A newspaper which found itself at the administrative centre of one of Australia’s biggest media empires has become one of the industy’s latest casualties.
Although not one of the oldest, the Hawkesbury Gazette can trace its roots across 180 years.
John Charles Lucas Fitzpatrick started his journalism career as an apprentice on the Windsor Express & Richmond Advertiser in 1843, but when the paper collapsed after only 12 months, he was forced to pursue his career elsewhere.
He returned, however, in 1888 to launch the Windsor & Richmond Gazette – which ceased publication in July – running it as manager and editor from offices in George Street, Windsor and Windsor Street, Richmond, until its sale 11 years later. The Gazette was quickly resold, but held by the family of employee Frank Campbell from 1899 to 1942, when it merged with the Hawkesbury Courier as Hawkesbury Consolidated Press.
By then known as the Hawkesbury Gazette, it ceased publication this year on July 28, editor Matt Lawrence explaining that “as has been the case in many suburban pockets of western Sydney, the traditional newspaper model has become increasingly harder to sustain… over recent years”. Among factors, he cited the rise of online advertising options and dramatic increases in printing costs, plus the turbulence created by the COVID-19 pandemic, “and unfortunately the maths no longer adds up”.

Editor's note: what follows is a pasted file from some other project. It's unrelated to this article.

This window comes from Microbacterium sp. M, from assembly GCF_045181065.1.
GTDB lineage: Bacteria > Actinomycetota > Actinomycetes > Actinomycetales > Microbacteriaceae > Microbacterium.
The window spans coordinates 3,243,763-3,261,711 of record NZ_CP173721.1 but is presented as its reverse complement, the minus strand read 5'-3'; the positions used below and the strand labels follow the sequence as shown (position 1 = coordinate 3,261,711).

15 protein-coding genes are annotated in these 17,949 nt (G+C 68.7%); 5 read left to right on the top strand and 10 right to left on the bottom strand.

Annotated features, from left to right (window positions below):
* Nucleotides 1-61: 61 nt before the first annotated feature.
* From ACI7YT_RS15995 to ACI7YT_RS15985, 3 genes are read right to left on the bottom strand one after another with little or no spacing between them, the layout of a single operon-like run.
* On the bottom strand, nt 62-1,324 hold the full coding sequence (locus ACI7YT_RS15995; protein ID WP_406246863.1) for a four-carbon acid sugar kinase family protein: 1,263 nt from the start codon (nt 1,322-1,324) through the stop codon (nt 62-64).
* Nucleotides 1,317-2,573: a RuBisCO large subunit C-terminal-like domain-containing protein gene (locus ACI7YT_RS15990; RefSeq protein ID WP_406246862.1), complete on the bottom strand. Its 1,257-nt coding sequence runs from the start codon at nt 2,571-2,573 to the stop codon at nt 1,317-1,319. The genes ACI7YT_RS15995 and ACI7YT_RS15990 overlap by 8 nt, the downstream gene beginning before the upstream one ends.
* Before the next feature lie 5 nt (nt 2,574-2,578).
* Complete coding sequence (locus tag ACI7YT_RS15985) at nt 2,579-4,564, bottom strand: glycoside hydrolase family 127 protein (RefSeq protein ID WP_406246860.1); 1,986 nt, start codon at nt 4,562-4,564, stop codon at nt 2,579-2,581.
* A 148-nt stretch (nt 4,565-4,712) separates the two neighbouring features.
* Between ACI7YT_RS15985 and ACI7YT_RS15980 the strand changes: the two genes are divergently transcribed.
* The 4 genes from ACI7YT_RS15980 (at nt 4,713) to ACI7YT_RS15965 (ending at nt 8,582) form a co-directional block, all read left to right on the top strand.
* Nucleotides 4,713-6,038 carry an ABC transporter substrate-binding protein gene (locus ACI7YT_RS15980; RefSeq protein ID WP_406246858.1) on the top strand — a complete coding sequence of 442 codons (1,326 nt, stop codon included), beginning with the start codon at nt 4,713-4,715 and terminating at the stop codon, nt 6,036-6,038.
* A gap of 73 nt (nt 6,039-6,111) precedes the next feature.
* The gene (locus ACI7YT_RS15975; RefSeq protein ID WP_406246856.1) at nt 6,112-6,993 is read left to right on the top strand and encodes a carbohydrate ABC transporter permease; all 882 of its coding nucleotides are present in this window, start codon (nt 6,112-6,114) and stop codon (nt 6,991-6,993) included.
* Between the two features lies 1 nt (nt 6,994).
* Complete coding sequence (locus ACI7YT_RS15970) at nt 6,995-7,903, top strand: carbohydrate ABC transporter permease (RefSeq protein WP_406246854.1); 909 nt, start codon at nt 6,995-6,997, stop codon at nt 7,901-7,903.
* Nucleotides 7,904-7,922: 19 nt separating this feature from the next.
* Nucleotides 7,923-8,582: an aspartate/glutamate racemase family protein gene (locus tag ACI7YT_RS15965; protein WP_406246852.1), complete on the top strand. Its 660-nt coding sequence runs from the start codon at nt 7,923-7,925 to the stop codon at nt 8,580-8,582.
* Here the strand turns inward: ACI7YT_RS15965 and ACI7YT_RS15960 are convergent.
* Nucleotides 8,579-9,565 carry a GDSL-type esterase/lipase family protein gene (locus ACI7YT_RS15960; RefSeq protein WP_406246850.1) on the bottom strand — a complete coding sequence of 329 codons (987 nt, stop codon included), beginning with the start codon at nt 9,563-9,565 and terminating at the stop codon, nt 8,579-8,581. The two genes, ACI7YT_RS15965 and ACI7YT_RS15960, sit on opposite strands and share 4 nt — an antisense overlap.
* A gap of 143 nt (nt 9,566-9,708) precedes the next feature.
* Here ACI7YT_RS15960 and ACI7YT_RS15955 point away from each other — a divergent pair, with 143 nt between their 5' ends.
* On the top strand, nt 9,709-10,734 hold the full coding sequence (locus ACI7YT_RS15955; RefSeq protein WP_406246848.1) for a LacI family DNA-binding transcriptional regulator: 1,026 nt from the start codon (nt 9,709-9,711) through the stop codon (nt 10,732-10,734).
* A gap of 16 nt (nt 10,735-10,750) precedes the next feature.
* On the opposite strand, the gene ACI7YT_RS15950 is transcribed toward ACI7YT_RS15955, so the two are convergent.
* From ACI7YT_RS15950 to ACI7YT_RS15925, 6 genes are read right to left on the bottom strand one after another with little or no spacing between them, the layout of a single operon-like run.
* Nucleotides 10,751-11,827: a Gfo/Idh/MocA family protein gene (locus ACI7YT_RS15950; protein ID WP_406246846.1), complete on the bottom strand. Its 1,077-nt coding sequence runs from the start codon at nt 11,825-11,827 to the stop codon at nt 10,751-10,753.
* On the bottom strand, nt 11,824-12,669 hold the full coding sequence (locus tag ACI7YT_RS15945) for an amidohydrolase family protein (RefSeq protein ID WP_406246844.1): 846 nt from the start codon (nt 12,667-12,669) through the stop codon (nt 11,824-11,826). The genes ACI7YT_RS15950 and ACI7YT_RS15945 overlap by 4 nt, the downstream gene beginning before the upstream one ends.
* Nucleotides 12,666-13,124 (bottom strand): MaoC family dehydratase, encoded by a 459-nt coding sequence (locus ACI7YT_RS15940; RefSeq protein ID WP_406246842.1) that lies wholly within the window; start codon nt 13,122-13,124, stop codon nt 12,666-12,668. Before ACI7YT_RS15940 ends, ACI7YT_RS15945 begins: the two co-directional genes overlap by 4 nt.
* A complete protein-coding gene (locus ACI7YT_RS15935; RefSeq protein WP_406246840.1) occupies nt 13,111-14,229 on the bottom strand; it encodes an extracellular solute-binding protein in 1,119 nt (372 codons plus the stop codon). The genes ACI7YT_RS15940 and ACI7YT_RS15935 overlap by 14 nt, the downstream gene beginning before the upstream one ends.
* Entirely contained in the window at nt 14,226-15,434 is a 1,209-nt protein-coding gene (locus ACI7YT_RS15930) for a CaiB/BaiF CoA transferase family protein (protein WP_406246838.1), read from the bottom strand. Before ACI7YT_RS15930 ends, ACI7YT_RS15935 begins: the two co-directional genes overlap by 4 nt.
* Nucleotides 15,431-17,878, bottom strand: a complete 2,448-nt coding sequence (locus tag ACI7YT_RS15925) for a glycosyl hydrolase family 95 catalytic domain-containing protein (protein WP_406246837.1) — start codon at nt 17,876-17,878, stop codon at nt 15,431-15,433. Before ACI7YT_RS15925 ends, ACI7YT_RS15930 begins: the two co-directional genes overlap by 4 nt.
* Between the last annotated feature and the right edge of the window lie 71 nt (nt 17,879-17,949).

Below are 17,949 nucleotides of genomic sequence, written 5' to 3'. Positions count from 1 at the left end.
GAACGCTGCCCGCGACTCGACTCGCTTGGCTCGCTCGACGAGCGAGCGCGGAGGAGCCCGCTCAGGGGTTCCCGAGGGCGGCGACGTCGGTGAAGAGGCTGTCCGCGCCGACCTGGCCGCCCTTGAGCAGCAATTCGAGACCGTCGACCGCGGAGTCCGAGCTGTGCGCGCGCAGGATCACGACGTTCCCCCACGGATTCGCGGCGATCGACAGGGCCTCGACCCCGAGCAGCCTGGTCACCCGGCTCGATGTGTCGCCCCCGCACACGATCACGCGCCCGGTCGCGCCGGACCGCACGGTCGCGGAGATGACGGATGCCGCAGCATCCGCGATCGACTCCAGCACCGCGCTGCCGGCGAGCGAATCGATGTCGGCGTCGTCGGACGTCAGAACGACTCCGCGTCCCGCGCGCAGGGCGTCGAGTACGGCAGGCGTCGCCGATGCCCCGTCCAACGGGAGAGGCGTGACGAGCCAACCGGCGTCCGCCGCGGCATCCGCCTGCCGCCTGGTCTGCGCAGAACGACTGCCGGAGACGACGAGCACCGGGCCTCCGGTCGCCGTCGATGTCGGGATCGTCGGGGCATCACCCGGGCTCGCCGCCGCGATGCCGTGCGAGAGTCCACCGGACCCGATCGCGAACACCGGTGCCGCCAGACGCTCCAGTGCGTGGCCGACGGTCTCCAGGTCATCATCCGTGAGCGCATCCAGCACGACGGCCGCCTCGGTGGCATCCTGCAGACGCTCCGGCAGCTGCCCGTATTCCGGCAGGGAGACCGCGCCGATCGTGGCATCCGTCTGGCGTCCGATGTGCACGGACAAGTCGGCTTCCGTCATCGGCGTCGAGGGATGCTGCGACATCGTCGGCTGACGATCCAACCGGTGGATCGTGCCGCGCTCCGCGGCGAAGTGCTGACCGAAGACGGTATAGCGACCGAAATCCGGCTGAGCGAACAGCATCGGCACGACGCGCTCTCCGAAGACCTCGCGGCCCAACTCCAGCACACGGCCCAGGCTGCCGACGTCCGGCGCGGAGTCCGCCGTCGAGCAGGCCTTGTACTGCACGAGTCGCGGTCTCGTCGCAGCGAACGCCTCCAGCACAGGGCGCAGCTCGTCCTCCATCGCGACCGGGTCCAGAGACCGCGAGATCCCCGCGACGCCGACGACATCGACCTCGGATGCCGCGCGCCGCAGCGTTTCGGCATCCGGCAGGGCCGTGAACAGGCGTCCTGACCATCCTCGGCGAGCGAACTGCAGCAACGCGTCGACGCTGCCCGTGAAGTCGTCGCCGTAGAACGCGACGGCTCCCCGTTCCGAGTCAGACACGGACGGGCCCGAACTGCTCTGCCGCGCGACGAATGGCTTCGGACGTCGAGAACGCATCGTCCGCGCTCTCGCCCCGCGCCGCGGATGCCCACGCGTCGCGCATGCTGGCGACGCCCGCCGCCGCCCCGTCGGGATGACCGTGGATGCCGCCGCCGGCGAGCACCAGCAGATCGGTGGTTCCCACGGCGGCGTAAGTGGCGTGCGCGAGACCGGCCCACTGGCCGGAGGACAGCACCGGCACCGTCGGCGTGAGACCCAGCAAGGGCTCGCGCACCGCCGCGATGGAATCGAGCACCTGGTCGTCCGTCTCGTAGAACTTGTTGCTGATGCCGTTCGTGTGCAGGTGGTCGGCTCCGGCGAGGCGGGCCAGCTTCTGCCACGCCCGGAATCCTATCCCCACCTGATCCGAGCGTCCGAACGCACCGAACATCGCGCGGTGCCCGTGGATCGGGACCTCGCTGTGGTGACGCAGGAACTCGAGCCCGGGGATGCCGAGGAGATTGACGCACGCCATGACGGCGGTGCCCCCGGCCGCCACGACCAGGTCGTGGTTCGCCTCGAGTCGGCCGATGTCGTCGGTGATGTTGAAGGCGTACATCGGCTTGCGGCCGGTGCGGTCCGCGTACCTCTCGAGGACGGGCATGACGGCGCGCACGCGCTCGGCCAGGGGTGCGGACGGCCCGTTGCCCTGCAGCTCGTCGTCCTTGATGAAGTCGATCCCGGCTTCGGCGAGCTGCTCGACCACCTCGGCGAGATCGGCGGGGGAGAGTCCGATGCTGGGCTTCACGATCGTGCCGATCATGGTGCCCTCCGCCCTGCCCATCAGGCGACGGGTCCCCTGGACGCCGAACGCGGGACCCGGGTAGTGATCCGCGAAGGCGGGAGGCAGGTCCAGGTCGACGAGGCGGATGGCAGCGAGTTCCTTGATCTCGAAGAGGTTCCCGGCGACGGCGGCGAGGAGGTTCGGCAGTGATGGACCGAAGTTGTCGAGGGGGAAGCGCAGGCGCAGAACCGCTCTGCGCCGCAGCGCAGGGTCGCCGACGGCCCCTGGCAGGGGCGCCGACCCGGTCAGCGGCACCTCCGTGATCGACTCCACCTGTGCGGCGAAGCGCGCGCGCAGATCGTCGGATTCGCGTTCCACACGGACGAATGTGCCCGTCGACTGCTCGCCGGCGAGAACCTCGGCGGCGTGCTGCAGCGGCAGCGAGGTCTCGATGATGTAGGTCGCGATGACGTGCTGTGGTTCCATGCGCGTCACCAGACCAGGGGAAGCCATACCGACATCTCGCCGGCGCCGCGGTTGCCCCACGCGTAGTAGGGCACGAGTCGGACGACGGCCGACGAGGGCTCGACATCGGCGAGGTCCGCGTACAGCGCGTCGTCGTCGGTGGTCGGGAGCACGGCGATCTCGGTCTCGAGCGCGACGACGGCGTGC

And that’s it for the Australian Community Media masthead which was once at proudly at the centre of the Rural Press empire, prior at least to its “reverse takeover” of Fairfax Media and the sale of that to Nine Entertainment. The Rural Press mastheads were subsequently sold as ACM to Antony Catalano and Thorney Investment’s Alex Waislitz.
Michelle Nichols of the Hawkesbury Family History Group noted Fitzpatrick’s role as one of the founders of the Provincial Press Association.
More recently, North Richmond was to be become both the administrative and production centre for Rural Press, contributing in both respects – notably as a print centre for the Sydney Morning Herald until Nine contracted production out to News Corp Australia in 2018.
Pictured, top: The original Gazette office in George Street, Windsor (State Library of NSW); (below) the North Richmond site is extended to print the Sydney Morning Herald; the right-hand part of the pressline relocated last year to the Advertiser print centre in Adelaide